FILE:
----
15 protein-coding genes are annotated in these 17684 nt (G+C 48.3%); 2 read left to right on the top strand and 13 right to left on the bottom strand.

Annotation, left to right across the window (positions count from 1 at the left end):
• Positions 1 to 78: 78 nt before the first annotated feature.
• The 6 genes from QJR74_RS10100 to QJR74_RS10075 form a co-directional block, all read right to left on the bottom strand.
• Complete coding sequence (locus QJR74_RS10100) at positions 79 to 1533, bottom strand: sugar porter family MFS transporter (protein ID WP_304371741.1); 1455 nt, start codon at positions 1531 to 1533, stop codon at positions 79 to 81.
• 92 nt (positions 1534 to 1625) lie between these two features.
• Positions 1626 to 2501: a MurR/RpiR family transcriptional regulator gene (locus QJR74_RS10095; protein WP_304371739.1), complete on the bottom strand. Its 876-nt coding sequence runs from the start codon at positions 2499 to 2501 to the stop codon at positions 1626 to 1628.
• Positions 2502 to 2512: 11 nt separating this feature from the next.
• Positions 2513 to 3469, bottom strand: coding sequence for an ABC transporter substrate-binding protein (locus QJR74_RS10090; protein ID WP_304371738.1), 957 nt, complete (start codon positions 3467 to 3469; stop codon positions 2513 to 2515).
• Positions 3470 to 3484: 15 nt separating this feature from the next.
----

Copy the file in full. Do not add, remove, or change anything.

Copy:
15 protein-coding genes are annotated in these 17684 nt (G+C 48.3%); 2 read left to right on the top strand and 13 right to left on the bottom strand.

Annotation, left to right across the window (positions count from 1 at the left end):
• Positions 1 to 78: 78 nt before the first annotated feature.
• The 6 genes from QJR74_RS10100 to QJR74_RS10075 form a co-directional block, all read right to left on the bottom strand.
• Complete coding sequence (locus QJR74_RS10100) at positions 79 to 1533, bottom strand: sugar porter family MFS transporter (protein ID WP_304371741.1); 1455 nt, start codon at positions 1531 to 1533, stop codon at positions 79 to 81.
• 92 nt (positions 1534 to 1625) lie between these two features.
• Positions 1626 to 2501: a MurR/RpiR family transcriptional regulator gene (locus QJR74_RS10095; protein WP_304371739.1), complete on the bottom strand. Its 876-nt coding sequence runs from the start codon at positions 2499 to 2501 to the stop codon at positions 1626 to 1628.
• Positions 2502 to 2512: 11 nt separating this feature from the next.
• Positions 2513 to 3469, bottom strand: coding sequence for an ABC transporter substrate-binding protein (locus QJR74_RS10090; protein ID WP_304371738.1), 957 nt, complete (start codon positions 3467 to 3469; stop codon positions 2513 to 2515).
• Positions 3470 to 3484: 15 nt separating this feature from the next.